vided by the federal government, and cooperative agreements involving cost sharing (e.g., Technology Reinvestment Programs, called TRPs). These efforts, in general, focus on defense needs. Some of the technologies developed, however, may have potential application in the nonmilitary sector. The industry partner does, in those instances, have a direct opportunity to market the technology.
Small Business Innovation Research—The Small Business Innovation Research (SBIR) program is intended to encourage small business to meet specific needs identified by federal agencies. The process often involves a Navy laboratory or headquarters component working with a small business that accomplishes technology transfer. The business retains the option for commercializing the product for use in other sectors.
Manufacturing Technology Centers of Excellence—Manufacturing Technology Centers of Excellence facilitate the development of manufacturing technology to address Navy applications. The centers provide a direct opportunity for industry to collaborate and exploit technology developments for commercial applications.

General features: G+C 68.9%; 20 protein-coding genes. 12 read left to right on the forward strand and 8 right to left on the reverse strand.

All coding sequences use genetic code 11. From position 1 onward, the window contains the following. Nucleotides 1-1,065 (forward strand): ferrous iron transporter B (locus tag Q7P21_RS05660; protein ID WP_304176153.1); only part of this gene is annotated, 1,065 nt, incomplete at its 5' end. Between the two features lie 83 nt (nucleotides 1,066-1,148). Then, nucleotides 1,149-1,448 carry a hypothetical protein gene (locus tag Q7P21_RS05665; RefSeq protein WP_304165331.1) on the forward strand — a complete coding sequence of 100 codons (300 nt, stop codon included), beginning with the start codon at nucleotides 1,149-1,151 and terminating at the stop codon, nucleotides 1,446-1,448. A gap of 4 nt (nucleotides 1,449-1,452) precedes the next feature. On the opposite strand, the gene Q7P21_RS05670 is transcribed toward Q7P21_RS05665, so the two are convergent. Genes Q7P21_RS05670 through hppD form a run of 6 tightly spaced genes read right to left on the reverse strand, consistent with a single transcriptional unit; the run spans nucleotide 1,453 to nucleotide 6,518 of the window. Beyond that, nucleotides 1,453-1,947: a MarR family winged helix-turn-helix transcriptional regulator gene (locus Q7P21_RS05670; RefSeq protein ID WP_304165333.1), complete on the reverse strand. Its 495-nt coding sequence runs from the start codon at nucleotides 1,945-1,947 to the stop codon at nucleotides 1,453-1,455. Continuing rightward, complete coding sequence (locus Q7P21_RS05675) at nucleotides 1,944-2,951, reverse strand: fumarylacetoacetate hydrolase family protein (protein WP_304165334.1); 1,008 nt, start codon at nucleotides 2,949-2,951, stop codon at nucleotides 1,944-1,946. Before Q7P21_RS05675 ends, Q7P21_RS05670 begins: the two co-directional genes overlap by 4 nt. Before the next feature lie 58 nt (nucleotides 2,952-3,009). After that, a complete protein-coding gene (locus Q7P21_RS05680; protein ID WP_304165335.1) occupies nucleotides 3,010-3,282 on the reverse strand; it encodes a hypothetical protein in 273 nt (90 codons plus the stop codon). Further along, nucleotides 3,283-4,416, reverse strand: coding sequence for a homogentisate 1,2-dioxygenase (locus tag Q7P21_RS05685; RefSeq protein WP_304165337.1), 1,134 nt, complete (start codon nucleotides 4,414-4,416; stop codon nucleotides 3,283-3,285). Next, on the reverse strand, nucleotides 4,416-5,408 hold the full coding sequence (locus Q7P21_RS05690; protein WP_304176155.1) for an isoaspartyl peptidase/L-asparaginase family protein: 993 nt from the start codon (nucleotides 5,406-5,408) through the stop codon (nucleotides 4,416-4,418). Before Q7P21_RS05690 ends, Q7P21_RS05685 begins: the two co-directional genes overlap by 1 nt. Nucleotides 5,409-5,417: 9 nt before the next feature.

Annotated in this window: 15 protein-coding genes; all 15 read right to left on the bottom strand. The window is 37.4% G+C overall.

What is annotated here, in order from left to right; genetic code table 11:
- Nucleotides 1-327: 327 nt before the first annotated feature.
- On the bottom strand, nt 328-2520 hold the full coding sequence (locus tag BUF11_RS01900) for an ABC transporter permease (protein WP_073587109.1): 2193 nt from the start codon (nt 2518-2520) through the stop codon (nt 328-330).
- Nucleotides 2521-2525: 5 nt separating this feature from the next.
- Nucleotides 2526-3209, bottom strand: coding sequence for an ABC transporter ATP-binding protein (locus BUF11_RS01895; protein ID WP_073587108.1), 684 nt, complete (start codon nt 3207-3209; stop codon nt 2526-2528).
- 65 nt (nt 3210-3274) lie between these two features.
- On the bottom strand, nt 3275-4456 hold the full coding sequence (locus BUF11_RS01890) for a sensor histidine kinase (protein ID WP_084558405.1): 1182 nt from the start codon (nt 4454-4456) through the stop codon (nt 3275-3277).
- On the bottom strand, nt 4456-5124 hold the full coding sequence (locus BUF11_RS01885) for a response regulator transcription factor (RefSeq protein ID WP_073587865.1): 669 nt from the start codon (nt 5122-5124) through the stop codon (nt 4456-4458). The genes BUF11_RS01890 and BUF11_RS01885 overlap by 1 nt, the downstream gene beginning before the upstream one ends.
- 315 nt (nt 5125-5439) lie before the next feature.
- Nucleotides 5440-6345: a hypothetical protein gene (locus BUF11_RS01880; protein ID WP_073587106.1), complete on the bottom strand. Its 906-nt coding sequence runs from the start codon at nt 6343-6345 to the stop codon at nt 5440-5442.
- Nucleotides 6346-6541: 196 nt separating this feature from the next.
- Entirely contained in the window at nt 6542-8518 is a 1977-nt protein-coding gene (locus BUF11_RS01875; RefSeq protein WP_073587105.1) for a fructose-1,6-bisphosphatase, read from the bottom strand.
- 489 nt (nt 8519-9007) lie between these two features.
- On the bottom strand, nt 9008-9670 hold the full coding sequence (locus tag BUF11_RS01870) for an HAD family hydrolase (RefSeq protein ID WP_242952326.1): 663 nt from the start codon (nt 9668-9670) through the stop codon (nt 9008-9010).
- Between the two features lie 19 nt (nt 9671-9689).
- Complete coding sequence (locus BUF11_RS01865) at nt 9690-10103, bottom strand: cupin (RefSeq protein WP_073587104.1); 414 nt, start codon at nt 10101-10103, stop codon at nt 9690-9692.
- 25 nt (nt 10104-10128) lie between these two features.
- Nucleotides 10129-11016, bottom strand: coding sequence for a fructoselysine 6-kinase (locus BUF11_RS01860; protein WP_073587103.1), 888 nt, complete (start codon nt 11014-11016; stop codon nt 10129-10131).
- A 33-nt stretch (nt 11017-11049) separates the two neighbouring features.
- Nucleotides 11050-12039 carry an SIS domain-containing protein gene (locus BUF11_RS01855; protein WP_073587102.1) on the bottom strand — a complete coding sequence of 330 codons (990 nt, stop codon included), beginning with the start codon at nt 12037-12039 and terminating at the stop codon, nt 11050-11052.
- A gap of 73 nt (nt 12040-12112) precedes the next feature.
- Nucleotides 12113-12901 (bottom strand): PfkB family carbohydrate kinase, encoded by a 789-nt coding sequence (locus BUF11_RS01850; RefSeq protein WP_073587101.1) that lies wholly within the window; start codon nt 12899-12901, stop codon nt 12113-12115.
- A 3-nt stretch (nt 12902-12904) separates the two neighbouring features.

Industrial Consortia—Industrial consortia may involve collaboration by several competitors to advance the overall capability of industry in a given field. A successful example is the industrial consortium associated with the Navy Powertrain Technology Center, in which both defense and commercial industries participate.
Conferences and Symposia—Technical conferences and journals are excellent opportunities to share research results and transfer technology. Such outlets form the basis for documenting the evolving state of scientific knowledge related to ONR-supported programs.
Patents and Licensing Agreements—Patents held by the government can be exploited for commercial application through licensing arrangements. Technology is therefore made available while generating revenue.
Coordinating Committees—ONR uses coordinating committees as a formal mechanism for working with other government agencies (e.g., the National Oceanic and Atmospheric Administration). These committees provide an opportunity for mutual planning and benefit.
To achieve a better understanding of the variety of mechanisms used to facilitate technology transfer in other federal agencies, the committee examined